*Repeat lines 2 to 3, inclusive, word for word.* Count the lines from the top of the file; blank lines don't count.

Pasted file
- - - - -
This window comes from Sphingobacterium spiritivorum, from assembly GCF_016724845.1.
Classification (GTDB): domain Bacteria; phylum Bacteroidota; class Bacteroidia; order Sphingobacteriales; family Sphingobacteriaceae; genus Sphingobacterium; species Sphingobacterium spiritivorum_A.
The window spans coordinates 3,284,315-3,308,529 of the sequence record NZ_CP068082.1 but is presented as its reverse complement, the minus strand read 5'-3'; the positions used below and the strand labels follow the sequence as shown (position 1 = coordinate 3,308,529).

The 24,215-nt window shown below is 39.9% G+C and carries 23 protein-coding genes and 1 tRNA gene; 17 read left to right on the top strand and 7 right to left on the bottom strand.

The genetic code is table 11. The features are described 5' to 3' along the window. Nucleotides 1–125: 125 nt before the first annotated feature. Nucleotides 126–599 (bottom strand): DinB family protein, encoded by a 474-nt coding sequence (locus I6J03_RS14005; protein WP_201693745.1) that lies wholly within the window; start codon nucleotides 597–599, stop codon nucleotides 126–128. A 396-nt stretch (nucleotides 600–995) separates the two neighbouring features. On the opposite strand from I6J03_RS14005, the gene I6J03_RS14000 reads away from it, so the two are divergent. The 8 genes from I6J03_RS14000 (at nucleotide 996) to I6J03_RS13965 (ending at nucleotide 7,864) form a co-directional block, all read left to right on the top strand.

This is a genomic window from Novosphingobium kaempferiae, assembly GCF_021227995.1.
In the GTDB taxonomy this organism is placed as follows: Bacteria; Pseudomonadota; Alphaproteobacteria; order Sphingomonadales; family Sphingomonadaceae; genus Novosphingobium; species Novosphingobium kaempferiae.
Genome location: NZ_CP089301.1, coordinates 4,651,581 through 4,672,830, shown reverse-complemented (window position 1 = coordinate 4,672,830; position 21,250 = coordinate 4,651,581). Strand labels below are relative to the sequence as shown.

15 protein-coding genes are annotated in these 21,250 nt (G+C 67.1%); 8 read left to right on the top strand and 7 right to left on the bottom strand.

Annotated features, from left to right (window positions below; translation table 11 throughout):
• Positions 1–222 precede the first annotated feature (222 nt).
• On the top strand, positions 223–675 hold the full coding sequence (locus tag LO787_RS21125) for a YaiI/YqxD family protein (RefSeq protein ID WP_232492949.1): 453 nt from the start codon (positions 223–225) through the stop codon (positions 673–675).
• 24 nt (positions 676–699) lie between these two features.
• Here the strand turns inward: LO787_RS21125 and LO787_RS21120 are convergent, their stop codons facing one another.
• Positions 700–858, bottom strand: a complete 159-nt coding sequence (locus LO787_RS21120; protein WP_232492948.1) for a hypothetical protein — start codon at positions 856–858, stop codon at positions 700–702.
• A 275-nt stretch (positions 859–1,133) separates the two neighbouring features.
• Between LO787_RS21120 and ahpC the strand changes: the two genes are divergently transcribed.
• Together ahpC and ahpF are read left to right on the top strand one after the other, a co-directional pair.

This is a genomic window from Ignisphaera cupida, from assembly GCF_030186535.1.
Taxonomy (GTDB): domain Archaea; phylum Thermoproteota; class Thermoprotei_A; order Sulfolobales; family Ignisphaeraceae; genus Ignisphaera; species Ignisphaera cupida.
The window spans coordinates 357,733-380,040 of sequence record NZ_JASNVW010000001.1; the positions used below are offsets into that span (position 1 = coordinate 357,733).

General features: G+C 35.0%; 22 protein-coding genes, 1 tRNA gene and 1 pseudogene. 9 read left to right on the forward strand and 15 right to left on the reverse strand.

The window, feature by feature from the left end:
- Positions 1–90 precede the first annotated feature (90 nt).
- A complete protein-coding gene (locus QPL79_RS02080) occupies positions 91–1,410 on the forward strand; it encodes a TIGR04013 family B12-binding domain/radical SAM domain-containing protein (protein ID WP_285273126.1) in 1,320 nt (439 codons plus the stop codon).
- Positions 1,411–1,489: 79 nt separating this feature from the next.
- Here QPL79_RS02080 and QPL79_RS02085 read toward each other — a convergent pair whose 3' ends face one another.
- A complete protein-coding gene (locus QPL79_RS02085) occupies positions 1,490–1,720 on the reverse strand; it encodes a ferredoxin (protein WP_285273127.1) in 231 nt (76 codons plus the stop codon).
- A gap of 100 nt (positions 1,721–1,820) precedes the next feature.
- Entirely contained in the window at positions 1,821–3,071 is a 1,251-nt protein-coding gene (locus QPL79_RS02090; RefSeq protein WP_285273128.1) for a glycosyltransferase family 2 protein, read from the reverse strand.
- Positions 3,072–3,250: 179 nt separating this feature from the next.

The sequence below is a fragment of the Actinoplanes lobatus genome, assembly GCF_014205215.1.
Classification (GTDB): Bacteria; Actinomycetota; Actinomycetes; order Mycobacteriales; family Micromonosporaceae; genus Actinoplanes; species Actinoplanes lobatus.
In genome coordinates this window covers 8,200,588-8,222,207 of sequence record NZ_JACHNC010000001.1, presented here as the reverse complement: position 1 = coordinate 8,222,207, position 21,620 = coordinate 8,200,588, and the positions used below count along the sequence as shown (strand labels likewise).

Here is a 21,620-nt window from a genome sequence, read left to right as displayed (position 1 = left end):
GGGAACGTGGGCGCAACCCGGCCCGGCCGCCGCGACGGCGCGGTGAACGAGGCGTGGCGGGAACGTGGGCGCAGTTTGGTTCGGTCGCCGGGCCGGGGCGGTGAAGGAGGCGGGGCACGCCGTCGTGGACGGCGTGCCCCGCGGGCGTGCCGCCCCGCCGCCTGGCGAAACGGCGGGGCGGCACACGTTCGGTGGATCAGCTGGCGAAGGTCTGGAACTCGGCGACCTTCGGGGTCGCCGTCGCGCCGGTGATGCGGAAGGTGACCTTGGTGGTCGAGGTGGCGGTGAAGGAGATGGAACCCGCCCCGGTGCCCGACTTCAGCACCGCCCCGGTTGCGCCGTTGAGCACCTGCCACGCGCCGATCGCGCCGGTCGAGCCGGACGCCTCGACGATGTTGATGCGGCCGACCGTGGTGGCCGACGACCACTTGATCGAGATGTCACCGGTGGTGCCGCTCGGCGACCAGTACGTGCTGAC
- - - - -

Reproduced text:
Classification (GTDB): domain Bacteria; phylum Bacteroidota; class Bacteroidia; order Sphingobacteriales; family Sphingobacteriaceae; genus Sphingobacterium; species Sphingobacterium spiritivorum_A.
The window spans coordinates 3,284,315-3,308,529 of the sequence record NZ_CP068082.1 but is presented as its reverse complement, the minus strand read 5'-3'; the positions used below and the strand labels follow the sequence as shown (position 1 = coordinate 3,308,529).